Crystal Bowl GBR is aiming to examine 3 core measures across a wide range of species in the region:
- Fishing experience (how many fish per trip)
- Quality of the fish (size of fish)
- Community attitudes (the number of fish kept or released)
- Qld Fisheries Boat Ramp Surveys reports catch rate of 1.2 fish/fisher/day in 2017
- Saddletail Snapper were a commonly reported (10th most common at boat ramp surveys)
- Increase in Commercial Catch Rates, increasing from 6.84 kg/day (2015) to 10.3kg/day (2017 Incomplete)
Quality of the Fish
- 2017 Qld Fisheries Boat Ramp Surveys 628 mm
- Mackay ranked 1st in the State for size of Saddletail Snapper
- 67% of fish reported at Qld Fisheries Boat Ramp surveys are released
- Mackay has the 13th highest rate of released fish in the state but due to small sample size there is high uncertainty in that ranking.
Limited Take For Consumption Advised
Saddletail Snapper are a small portion of the offshore catch for all species off Gladstone. Limited data makes full assessment difficult. Without clear evidence of stocks, some caution should be exercised on harvest.
- Catch rates will be in a similar range in 2018 (+20 - -20%)
- Average size of fish is likely to be similar in 2018 (Average 480mm)
- Recruitment is unknown
Heavy harvesting of Saddletail Snapper is not recommended, but a moderate take for consumption is unlikely to adversely affect stocks based on available data.
Qld FIsheries Boat Ramp Surveys
Monitoring of Recreational Catch by Qld Fisheries
Queensland Fisheries monitors boat ramps up and down the coast as a part of the Sustainable Fisheries Strategy. Fishers in Mackay report catching Saddletail Snappr with most being returned to the water. Monitoring began in 2017 and continues in 2018.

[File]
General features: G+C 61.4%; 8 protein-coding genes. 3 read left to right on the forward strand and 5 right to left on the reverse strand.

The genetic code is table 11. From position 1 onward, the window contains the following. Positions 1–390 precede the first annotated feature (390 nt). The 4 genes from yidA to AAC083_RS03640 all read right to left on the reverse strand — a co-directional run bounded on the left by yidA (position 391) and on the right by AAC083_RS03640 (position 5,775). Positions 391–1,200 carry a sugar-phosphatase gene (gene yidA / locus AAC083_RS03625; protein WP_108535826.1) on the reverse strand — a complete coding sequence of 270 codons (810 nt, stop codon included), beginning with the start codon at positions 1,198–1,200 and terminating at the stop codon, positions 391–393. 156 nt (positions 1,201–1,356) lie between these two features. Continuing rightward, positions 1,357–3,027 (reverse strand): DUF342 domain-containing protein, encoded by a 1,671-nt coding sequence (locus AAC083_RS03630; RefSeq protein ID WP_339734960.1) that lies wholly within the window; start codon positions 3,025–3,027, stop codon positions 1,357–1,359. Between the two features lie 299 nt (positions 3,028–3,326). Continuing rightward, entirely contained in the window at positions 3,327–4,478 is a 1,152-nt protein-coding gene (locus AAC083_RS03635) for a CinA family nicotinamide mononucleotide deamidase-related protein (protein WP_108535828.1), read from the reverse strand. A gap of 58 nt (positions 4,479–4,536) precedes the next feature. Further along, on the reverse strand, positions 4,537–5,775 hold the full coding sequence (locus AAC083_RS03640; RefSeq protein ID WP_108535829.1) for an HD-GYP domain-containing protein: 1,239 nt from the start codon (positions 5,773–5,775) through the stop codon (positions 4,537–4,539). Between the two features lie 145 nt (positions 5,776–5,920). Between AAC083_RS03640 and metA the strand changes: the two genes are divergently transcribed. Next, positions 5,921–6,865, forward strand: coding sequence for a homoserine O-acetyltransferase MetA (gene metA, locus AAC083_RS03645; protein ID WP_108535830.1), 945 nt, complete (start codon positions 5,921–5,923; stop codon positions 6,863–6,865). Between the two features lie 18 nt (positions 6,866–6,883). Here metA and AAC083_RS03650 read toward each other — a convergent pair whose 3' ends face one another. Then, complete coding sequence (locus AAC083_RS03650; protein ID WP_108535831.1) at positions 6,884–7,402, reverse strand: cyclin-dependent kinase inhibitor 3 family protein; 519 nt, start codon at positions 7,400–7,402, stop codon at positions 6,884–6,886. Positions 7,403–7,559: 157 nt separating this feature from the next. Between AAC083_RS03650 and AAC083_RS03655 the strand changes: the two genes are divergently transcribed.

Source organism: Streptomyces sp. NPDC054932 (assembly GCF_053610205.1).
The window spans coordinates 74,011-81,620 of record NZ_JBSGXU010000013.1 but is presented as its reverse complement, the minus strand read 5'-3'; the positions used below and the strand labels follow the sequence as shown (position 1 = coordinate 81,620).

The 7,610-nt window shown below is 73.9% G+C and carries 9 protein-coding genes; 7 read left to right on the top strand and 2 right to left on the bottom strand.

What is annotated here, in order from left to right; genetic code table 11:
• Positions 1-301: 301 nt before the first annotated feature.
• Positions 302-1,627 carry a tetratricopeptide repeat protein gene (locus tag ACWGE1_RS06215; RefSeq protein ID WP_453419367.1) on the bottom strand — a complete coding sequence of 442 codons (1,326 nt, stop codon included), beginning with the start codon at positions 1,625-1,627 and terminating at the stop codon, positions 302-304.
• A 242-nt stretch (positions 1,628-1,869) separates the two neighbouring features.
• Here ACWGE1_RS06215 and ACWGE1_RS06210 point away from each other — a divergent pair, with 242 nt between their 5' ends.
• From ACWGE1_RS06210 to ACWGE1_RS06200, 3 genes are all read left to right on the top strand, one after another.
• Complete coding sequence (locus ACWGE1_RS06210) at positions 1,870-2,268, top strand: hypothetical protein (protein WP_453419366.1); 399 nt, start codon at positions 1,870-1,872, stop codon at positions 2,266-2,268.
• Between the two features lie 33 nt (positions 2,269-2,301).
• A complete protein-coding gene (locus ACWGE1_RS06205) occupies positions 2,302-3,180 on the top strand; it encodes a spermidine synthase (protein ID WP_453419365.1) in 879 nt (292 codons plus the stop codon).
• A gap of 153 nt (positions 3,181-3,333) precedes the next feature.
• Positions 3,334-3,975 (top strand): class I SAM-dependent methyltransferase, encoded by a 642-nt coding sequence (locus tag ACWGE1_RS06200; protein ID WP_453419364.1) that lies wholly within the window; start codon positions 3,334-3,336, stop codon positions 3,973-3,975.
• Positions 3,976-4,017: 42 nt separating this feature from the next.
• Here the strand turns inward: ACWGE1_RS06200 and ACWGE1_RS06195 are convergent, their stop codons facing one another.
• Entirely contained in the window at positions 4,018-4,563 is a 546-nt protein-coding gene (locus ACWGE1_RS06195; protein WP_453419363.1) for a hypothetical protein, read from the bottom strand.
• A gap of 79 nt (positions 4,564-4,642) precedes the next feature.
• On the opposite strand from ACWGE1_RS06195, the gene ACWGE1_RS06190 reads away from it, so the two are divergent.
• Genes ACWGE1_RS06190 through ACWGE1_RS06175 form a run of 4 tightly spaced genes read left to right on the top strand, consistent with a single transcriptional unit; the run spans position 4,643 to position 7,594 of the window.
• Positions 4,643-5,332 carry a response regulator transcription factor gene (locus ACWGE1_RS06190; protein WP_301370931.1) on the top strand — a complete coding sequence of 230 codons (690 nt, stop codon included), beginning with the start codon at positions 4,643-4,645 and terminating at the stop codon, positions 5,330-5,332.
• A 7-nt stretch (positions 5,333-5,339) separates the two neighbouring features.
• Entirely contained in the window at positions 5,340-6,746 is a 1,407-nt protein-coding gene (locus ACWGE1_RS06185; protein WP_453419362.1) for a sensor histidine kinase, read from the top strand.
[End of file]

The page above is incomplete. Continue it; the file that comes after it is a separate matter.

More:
- Saddletail Snapper was a commonly reported species in Mackay in 2017, ranking 10th
- The average size of fish measured was 652.3mm
- Fishers reported an overall catch rate of 1.2 fish/fisher/day in 2017
- 67% of fish reported were released
- Peak periods for Saddletail Snapper catches in 2017 were during June and September
Saddletail Snapper are targeted by sportfishers for much the same reason as other groups - take home for a feed. As sportfishers practice catch and release for their key estuary targets, offshore represents the opportunity to bring back a feed of fish for the family.
- Gladstone Sportfishing Club catch rate of TBA fish/fisher/day
- 2017 Gladstone Sportfishing Club average fish size was TBA mm
A snapshot of local Sportfishers (Suntag) data is available:Local Sportfishers / Suntag
Commercial Fishing Catch
Queensland Fisheries monitors commercial catches up and down the coast. Commercial fishers are required to maintain logbooks of catch and report quarterly. The commercial catch of Saddletail Snapper in Mackay (maps O25, O26 and P24, P25 and P26 to X24, X25 and X26) represents 12.9% share of the total statewide catch. Monitoring is ongoing in 2018.
- Commercial Catch rate decreased, from 76.2kg/fisher/day in 2016 to 59.8kg/fisher/day in 2017
- The number of active licenses has ranged from 9-21 over the past decade with 21 licenses active in 2017
- Commercial Catch in 2017 was 7.83T, compared to 7.54T in 2016.
Monitoring of Saddletail Snapper Recruitment
No data is available currently on Crimson Snapper recruitment.
Monitoring of Saddletail Snapper
Data for this assessment has been sourced from:
- Bureau of Meterology
- Queensland Fisheries
- Local Sportfishers / Suntaggers
Here are links to all the monitoring pages for Saddletail Snapper:
Offshore catch monitoring is more difficult than inshore as each of the monitoring agencies define different boundaries around fishing areas. These boundaries can overlap with other regions. Fishers from Gladstone for example fish offshore from Rockhampton. Commercially Grids included in the assessment: S30,S31,T30,T31,U30,U31,V30,V31,W30,W31,X30,X31 (Gladstone).